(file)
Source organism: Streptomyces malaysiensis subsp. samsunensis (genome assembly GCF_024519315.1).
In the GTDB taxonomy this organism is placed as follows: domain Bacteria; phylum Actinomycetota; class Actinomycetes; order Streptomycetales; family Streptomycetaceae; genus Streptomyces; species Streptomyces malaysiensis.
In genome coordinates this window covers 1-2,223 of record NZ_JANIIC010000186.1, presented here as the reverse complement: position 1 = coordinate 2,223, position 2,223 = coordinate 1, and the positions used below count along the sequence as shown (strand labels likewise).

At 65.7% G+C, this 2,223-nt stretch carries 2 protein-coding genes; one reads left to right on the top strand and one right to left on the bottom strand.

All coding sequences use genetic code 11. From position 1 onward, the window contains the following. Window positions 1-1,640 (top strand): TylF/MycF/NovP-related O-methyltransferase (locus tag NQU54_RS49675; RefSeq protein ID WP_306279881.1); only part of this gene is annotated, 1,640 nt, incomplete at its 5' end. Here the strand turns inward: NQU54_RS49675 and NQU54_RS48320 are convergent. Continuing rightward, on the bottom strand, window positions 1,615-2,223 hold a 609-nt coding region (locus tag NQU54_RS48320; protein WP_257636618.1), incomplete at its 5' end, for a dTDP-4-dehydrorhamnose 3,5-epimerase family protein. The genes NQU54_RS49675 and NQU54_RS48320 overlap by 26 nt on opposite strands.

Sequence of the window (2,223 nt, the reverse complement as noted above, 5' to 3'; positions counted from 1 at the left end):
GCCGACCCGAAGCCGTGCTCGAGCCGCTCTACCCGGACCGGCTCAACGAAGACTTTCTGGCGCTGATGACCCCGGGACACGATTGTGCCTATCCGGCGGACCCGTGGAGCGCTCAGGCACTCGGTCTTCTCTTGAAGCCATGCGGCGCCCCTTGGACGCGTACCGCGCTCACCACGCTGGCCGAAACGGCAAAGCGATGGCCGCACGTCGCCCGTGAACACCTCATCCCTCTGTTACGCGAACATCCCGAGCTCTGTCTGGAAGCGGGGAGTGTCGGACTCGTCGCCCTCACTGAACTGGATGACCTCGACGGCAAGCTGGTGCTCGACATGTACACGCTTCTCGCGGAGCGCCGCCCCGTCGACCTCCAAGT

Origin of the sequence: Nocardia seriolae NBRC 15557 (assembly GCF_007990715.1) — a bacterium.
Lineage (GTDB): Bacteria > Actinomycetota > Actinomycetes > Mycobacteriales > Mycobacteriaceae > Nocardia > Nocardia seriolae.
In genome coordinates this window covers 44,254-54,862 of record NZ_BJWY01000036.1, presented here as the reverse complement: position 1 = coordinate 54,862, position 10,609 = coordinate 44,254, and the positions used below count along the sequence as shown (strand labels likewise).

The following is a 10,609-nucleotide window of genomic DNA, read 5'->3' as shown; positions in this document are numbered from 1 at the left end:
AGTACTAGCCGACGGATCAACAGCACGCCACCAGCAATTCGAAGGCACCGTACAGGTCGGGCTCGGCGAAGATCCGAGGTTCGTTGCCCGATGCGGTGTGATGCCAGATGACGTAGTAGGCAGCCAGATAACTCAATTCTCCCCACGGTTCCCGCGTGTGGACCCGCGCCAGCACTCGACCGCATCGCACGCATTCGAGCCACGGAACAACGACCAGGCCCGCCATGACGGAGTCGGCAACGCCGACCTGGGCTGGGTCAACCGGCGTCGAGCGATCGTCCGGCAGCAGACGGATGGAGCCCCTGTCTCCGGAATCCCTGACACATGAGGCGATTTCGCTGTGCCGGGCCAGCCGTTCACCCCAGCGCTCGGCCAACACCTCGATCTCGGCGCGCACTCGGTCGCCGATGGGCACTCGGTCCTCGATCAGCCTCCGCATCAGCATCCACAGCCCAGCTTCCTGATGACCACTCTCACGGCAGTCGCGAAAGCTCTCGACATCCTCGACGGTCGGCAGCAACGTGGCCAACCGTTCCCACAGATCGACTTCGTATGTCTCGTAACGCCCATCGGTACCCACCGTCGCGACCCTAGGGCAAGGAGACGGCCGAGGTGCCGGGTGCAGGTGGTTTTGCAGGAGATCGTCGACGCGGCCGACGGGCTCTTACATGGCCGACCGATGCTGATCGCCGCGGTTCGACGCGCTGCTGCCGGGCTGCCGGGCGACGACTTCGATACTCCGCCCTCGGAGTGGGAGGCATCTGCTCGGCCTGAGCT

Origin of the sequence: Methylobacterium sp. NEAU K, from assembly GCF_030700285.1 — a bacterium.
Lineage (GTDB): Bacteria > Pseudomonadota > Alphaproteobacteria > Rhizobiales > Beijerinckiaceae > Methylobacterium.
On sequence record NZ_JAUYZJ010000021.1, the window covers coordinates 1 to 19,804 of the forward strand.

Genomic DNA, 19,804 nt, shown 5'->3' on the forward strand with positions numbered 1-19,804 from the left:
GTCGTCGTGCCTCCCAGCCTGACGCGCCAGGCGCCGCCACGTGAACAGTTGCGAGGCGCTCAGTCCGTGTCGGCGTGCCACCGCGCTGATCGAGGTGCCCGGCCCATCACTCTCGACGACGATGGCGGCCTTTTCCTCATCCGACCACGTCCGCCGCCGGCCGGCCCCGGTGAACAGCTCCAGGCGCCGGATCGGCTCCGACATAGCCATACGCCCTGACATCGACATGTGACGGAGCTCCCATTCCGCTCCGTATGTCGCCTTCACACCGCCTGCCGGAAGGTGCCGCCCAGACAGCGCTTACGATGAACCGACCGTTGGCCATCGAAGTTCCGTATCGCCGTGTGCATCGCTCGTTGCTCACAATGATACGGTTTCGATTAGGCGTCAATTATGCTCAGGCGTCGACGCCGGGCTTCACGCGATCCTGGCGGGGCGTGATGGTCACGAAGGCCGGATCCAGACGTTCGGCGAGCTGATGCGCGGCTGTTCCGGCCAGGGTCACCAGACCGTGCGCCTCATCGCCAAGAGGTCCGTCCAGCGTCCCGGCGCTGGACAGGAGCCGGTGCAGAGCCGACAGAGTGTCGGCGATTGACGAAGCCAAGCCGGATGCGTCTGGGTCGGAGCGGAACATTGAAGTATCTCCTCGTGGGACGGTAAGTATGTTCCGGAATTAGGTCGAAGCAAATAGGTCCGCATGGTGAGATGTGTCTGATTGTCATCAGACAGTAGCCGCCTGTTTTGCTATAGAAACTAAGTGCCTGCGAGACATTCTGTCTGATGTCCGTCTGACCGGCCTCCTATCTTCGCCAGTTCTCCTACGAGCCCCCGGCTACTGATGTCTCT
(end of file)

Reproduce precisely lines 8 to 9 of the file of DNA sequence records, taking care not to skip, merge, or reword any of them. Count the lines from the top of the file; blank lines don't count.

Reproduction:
Origin of the sequence: Nocardia seriolae NBRC 15557 (assembly GCF_007990715.1) — a bacterium.
Lineage (GTDB): Bacteria > Actinomycetota > Actinomycetes > Mycobacteriales > Mycobacteriaceae > Nocardia > Nocardia seriolae.